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Finger snapping named human body’s fastest movement

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Researchers at Georgia Institute of Technology used high-speed cameras and state-of-the-art force sensors to record the speed and acceleration of finger snapping and investigate the little-known physics that makes it possible.

They discovered that a finger snap is the quickest human body acceleration ever recorded.

Their findings, published in the Journal of the Royal Society Interface on Nov. 17, show that the finger snap’s maximum rotational velocities are 7,800 degrees per second and the maximum rotational acceleration is 1.6 million degrees per second squared, which is three times the acceleration produced by a professional baseball player’s arm.

“The finger snap occurs in only seven milliseconds — more than 20 times faster than the blink of an eye, which takes more than 150 milliseconds,” said study senior author Saad Bhamla, an assistant professor of chemical and biomolecular engineering at the Georgia Institute of Technology, said in a statement.

After seeing the 2018 Marvel Studios film “Avengers: Infinity War,” in which Thanos, an 8-foot (2.4 meter) purple warlord from Saturn’s moon Titan, seeks out six powerful “Infinity Stones” that will grant him the ability to bend and reshape the fabric of the universe according to his will, Bhamla was inspired to conduct research. Thanos planned to wipe out half of all living species in the cosmos with a single snap of his fingers by encasing the stones in a metal “Infinity Gauntlet.”

But for some of the scientists, performing a finger snap while wearing a metal gauntlet was the step too far.

The scientists used a high-speed camera to evaluate a series of finger snaps while covering the snapping hand with various materials to investigate the physics underpinning the motion. They discovered the best physical explanation for how snaps happen and its most essential component: friction, by fitting their experimental results to a variety of mathematical models.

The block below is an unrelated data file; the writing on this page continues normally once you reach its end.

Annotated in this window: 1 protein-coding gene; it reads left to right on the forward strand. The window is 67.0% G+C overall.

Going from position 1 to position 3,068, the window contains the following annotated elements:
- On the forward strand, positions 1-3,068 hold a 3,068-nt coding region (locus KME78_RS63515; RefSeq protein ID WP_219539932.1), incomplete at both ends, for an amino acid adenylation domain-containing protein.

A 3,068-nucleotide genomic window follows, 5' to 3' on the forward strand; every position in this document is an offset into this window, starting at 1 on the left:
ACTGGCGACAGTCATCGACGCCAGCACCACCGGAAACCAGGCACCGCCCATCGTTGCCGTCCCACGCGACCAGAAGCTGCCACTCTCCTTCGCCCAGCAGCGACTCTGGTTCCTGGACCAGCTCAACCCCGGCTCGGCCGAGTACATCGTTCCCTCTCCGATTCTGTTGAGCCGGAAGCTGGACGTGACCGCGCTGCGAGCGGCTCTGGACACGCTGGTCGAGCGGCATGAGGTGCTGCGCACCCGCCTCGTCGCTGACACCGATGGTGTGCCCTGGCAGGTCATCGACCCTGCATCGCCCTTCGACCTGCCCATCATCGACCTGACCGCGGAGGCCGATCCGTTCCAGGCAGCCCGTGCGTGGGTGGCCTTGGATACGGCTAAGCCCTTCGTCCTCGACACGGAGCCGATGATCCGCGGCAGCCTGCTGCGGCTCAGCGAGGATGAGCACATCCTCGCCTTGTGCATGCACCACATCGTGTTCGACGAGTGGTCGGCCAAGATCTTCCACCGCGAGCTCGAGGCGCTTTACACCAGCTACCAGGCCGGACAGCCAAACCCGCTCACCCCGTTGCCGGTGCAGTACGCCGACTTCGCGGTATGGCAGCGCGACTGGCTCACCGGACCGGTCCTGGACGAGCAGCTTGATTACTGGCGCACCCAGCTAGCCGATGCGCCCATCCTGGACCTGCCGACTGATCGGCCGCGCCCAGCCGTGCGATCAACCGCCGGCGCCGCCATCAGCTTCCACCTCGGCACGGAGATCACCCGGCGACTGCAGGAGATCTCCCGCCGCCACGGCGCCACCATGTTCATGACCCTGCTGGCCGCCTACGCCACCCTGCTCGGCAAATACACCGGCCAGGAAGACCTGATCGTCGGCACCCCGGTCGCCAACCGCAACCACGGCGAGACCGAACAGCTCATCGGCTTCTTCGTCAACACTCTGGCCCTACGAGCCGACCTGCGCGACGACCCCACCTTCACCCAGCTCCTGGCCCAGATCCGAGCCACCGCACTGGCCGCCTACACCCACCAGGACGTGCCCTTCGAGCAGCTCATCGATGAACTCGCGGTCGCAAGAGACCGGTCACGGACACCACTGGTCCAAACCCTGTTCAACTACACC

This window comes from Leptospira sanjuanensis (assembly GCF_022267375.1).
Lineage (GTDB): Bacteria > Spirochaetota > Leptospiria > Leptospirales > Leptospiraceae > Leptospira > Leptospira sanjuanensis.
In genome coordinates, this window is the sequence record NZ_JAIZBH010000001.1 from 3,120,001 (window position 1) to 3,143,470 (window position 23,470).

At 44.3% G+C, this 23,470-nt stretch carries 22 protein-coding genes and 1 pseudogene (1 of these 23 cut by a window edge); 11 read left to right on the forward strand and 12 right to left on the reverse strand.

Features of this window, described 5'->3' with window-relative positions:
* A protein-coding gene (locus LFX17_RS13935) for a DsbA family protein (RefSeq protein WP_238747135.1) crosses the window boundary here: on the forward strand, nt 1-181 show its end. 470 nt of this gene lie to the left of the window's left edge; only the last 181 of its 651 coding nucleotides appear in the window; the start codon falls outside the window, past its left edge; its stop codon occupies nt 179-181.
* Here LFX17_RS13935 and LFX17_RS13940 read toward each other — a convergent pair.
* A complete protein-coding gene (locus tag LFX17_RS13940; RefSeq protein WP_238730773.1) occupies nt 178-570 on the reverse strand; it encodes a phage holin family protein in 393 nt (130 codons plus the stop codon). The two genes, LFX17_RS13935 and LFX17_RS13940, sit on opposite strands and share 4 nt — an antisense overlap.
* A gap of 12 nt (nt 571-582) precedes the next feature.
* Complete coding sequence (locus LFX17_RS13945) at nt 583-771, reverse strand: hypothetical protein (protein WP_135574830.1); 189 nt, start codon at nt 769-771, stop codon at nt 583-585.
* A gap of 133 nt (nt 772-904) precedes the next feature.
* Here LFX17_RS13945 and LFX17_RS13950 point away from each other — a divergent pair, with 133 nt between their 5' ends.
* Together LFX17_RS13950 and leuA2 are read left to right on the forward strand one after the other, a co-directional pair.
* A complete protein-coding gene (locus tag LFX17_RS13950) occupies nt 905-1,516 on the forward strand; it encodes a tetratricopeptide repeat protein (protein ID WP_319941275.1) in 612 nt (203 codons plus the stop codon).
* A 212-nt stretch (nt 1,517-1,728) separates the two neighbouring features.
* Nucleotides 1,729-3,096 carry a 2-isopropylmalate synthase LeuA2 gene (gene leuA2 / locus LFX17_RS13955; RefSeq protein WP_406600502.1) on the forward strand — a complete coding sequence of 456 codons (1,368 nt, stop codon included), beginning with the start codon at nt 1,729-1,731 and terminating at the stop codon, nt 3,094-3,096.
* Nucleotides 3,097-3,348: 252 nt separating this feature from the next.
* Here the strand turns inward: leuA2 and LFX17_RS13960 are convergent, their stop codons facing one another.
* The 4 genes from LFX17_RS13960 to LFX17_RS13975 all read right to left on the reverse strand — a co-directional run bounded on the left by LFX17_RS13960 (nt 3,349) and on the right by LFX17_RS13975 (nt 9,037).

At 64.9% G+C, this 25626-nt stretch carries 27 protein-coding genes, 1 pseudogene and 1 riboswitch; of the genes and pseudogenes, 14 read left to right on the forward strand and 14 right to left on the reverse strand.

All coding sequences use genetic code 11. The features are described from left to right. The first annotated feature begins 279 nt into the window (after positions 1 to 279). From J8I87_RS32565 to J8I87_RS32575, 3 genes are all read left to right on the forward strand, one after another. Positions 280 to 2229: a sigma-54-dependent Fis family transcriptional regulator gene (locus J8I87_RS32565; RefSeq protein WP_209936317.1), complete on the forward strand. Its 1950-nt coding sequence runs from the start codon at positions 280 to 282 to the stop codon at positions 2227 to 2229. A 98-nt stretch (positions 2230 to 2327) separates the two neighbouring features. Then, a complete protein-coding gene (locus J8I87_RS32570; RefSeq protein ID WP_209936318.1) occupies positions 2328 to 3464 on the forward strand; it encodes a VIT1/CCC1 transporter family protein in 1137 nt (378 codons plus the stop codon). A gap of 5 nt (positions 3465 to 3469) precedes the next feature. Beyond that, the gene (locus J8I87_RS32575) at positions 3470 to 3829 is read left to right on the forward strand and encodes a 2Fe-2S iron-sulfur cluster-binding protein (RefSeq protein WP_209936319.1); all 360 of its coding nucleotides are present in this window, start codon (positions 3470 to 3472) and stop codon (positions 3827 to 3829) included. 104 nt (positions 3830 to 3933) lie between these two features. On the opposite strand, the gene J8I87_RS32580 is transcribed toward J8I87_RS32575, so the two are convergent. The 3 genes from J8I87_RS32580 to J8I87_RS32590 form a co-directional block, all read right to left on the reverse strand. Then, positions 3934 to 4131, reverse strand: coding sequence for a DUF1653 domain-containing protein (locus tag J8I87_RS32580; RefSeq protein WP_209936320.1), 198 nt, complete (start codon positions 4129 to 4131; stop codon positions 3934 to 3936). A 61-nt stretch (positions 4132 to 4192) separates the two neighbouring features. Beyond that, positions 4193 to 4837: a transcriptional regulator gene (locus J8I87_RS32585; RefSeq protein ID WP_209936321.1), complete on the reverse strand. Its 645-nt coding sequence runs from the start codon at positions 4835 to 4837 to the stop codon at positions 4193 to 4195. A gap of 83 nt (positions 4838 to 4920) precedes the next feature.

According to the study, finger snaps work by employing arm muscles as a motor to load elastic potential energy into spring-like tendons in the fingers and arms, which is then quickly released to cause the amazing acceleration of the snap. By securing the middle finger to the thumb and preventing it from moving, friction between the thumb and middle finger serves as a critical latch. The friction is overcome once enough energy has been built up, and the thumb and middle finger slip past each other, releasing the snap.

If the amount of friction is too low or too high, too much energy is released as heat rather than motion, according to researchers. This “Goldilocks zone” sits between the two extremes.

The researchers, of course, didn’t have a working Infinity Gauntlet, so they used metal thimbles to cover the subjects’ fingertips. A rubber glove was shown to be as harmful to a successful finger snap as Thanos’s gauntlet because it supplied too much friction, dissipating too much of the snap as heat; and the rigid gauntlet because it delivers too little, never enabling the snap to fully build up. Thanos’ snap-happy fingers would also have a significantly reduced touch area because of the metal armor protecting them.

Finger snapping may have applications in understanding other biomechanical behaviors, such as how ants and termites store up energy to snap their mandibles, researchers said. Other academics may now look into the anthropological factors underlying human finger snapping as a result of this research.

“Based on ancient Greek art from 300 B.C., humans may very well have been snapping their fingers for hundreds of thousands of years before that, yet we are only now beginning to scientifically study it,” Bhamla said.

“This is the only scientific project in my lab in which we could snap our fingers and get data.”

Source: 10.1098/rsif.2021.0672

Image Credit: Getty

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